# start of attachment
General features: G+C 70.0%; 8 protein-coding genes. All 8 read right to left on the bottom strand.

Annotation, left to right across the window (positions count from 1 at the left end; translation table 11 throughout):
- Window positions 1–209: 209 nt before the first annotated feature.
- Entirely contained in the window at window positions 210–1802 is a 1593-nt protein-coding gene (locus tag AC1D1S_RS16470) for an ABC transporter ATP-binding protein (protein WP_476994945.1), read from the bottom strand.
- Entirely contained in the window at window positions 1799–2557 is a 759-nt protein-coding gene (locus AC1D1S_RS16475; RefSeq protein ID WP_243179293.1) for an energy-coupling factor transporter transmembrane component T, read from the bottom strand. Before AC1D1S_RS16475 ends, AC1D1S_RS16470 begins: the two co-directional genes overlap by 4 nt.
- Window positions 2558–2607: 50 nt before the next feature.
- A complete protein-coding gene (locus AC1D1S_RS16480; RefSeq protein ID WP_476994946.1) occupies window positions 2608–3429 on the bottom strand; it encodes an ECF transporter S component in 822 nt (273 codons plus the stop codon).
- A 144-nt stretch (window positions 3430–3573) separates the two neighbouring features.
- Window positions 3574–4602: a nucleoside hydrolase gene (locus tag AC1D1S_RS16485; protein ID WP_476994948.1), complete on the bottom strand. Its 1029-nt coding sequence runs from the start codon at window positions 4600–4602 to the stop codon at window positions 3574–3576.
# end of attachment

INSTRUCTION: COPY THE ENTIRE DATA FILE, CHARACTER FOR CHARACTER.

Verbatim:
General features: G+C 70.0%; 8 protein-coding genes. All 8 read right to left on the bottom strand.

Annotation, left to right across the window (positions count from 1 at the left end; translation table 11 throughout):
- Window positions 1–209: 209 nt before the first annotated feature.
- Entirely contained in the window at window positions 210–1802 is a 1593-nt protein-coding gene (locus tag AC1D1S_RS16470) for an ABC transporter ATP-binding protein (protein WP_476994945.1), read from the bottom strand.
- Entirely contained in the window at window positions 1799–2557 is a 759-nt protein-coding gene (locus AC1D1S_RS16475; RefSeq protein ID WP_243179293.1) for an energy-coupling factor transporter transmembrane component T, read from the bottom strand. Before AC1D1S_RS16475 ends, AC1D1S_RS16470 begins: the two co-directional genes overlap by 4 nt.
- Window positions 2558–2607: 50 nt before the next feature.
- A complete protein-coding gene (locus AC1D1S_RS16480; RefSeq protein ID WP_476994946.1) occupies window positions 2608–3429 on the bottom strand; it encodes an ECF transporter S component in 822 nt (273 codons plus the stop codon).
- A 144-nt stretch (window positions 3430–3573) separates the two neighbouring features.
- Window positions 3574–4602: a nucleoside hydrolase gene (locus tag AC1D1S_RS16485; protein ID WP_476994948.1), complete on the bottom strand. Its 1029-nt coding sequence runs from the start codon at window positions 4600–4602 to the stop codon at window positions 3574–3576.